So the big news yesterday was the release of the latest Demogaphia survey which compares house prices in Canada, the US, the UK, Australia and elsewhere in the world.
The result? Vancouver is declared the most unaffordable housing market in the world.
Now faithful readers know that our little Village on the Edge of the Rainforest is North America's most bubbly city and Demogaphia now portrays us as the most bubbly in the world. But don't expect that to change local perceptions.
The Bull vs Bear debate on the wet coast will remain unchanged.
Bears will hail the news as further proof that fundamentals are out of whack. And Bulls will counter that the Bears don't understand Vancouver fundamentals (nor does Demogaphia) and that Vancouver's prices rebounded faster than anywhere else in the world precisely because of those strong 'fundamentals'.
In other words... nothing new.
And it's intriguing to watch how it is starting to make some of the Bears question themselves.
On another blog I like to check out from time to time, the longtime Bear author is having doubts.
Convinced that the 2008 correction was the start of the long anticipated bursting of the bubble (and fulfillment of the boom-bust model); convinction has now given way to self-doubt.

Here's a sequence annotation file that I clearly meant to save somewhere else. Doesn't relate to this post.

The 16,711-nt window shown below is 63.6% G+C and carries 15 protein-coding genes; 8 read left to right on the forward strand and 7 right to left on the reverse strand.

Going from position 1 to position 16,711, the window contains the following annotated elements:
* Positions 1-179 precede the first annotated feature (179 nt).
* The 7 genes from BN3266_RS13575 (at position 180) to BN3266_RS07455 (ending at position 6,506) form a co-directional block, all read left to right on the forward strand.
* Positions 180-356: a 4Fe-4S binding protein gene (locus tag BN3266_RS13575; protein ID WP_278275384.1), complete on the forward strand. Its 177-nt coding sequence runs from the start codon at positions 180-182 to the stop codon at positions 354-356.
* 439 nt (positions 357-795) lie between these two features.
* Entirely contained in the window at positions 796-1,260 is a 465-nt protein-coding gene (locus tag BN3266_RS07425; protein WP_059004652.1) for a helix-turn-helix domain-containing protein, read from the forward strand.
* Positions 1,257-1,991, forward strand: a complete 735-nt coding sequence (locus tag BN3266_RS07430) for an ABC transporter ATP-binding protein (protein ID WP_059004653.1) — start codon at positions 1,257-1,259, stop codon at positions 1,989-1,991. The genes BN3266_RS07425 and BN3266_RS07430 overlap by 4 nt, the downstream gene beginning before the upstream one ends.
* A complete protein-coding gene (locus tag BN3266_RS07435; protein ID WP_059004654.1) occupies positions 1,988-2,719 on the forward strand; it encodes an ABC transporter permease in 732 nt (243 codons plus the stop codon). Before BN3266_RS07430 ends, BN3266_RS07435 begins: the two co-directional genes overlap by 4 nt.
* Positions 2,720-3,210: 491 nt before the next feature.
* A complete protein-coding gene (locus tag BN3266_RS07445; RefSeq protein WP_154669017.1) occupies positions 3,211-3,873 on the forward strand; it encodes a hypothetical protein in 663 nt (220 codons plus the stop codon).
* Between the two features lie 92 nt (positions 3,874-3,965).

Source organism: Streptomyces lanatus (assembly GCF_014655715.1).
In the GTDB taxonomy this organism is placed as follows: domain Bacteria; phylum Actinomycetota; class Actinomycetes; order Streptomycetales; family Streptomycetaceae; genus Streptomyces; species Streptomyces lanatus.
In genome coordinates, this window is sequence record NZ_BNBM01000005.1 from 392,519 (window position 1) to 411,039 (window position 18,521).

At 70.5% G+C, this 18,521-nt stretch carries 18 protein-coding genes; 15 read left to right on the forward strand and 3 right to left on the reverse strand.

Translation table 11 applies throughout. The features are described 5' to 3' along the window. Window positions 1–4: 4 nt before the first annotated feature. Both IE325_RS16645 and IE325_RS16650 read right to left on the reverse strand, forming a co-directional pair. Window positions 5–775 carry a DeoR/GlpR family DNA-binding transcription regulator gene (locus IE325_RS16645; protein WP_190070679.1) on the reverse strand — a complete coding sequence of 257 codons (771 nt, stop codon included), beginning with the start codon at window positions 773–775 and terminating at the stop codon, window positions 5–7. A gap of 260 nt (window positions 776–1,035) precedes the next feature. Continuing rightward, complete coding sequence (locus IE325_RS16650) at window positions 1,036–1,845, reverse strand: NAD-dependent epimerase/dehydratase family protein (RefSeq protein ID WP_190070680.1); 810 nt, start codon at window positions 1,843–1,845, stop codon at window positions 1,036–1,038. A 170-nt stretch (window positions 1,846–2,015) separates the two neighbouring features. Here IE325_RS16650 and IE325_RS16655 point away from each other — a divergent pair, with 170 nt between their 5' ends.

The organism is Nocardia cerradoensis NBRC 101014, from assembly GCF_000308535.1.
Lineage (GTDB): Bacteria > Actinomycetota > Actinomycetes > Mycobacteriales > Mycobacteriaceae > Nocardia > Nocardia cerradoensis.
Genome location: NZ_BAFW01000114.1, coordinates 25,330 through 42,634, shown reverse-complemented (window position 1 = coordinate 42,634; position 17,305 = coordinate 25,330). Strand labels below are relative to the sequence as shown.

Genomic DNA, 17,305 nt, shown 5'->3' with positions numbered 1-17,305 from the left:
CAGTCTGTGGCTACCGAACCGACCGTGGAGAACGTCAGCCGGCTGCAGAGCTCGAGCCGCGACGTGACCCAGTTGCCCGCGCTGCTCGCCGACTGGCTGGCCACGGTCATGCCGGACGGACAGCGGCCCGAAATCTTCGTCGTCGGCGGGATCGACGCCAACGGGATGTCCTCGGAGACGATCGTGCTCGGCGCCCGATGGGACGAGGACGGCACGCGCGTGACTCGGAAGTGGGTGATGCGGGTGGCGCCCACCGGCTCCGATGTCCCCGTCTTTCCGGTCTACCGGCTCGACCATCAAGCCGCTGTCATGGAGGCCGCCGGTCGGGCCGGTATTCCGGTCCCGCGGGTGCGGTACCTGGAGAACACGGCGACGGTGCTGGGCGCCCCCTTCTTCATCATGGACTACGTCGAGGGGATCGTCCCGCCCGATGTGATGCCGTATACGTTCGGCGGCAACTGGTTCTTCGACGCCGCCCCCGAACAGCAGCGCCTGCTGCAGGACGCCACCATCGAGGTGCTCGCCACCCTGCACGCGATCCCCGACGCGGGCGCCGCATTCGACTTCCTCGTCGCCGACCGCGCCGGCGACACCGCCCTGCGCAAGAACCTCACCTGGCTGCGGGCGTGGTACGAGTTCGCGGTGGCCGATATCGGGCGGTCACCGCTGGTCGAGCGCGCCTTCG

The problem, of course, is that people assumed we were at the peak of the bubble. The 2008 dip in prices was, in reality, just part of the jagged climb to the true peak. The boom-bust model will play out... just not necessarily on the timeline many want it to.
The Vancouver (and Canadian) market was starting to correct in 2008. But that correction was hijacked by the actions of the Bank of Canada and the federal government.
- For the first time in history the central bank rate was cut to just 0.25%.
- Through policy and stimulus programs, the Federal Government engineered mortgages rates in the 2-3% range.
- This was supported with CMHC insurance for anyone leveraging 95% of a house purchase.
What other possible result could come from those actions? It triggered an explosion in demand and the average house price in Canada rose last year by 19%, or twenty times the rate of inflation and average wage gains.
Households in Canada are more in debt than ever before, the economy is stalling, government deficits are giving way to massive looming tax hikes and the pressures are building up.
The end result is not all that hard to predict.
Just the timing of it.
Click 'comments' below to contribute to this post.